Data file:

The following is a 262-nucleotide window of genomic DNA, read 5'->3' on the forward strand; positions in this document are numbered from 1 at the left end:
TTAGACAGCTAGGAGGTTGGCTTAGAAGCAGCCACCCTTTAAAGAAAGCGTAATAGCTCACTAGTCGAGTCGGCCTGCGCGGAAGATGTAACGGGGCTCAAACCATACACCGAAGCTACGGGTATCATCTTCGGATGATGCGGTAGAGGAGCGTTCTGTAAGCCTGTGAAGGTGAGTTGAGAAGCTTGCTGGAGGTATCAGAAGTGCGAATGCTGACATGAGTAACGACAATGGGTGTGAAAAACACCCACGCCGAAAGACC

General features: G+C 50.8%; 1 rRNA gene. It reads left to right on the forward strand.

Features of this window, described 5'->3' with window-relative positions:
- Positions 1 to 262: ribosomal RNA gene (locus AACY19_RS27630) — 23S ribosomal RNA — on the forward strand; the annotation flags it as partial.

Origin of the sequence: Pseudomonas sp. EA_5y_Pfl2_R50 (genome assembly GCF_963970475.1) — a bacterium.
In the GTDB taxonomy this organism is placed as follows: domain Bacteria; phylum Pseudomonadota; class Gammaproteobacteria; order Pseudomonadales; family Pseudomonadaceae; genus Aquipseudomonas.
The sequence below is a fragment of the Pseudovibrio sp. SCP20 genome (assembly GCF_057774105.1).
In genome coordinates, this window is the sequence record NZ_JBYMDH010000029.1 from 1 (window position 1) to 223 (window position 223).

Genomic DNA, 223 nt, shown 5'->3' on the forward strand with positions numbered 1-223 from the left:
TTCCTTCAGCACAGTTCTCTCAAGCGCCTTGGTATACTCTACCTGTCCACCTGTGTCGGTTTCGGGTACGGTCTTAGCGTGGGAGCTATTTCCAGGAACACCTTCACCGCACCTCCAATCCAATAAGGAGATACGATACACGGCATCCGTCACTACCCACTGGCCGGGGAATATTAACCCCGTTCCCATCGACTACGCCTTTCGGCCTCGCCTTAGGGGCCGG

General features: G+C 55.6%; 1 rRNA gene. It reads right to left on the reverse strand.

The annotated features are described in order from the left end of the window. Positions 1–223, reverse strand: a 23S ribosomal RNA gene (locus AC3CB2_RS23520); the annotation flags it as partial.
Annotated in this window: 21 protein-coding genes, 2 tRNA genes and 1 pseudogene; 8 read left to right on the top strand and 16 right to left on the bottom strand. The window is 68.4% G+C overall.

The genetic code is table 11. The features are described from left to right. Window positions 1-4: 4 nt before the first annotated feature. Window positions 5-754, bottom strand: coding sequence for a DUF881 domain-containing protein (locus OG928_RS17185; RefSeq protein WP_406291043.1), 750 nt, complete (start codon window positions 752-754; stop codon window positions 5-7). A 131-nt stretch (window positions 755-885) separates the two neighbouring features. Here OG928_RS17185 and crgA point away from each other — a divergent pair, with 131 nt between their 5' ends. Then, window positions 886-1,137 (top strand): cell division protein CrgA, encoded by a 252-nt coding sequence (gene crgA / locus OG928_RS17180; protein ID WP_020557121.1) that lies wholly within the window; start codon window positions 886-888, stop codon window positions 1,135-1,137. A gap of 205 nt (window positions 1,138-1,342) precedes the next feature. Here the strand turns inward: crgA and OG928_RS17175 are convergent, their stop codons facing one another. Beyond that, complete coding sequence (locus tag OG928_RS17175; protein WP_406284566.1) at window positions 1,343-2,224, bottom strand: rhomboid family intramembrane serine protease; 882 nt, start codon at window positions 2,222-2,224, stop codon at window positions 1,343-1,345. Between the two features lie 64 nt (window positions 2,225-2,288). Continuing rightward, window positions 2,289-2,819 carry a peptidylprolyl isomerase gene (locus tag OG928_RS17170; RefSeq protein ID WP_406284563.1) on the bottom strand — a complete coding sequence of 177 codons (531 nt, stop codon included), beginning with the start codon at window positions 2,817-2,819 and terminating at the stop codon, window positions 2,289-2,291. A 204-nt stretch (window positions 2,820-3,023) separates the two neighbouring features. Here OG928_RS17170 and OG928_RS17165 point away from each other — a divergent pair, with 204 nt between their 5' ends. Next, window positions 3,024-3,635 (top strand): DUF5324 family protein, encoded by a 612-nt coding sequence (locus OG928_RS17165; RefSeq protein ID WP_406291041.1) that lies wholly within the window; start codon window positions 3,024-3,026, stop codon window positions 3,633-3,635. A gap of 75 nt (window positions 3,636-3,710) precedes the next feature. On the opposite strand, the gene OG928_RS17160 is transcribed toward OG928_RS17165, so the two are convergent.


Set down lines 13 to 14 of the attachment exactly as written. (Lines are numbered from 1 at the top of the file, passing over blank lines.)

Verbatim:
The annotated features are described in order from the left end of the window. Positions 1–223, reverse strand: a 23S ribosomal RNA gene (locus AC3CB2_RS23520); the annotation flags it as partial.
Annotated in this window: 21 protein-coding genes, 2 tRNA genes and 1 pseudogene; 8 read left to right on the top strand and 16 right to left on the bottom strand. The window is 68.4% G+C overall.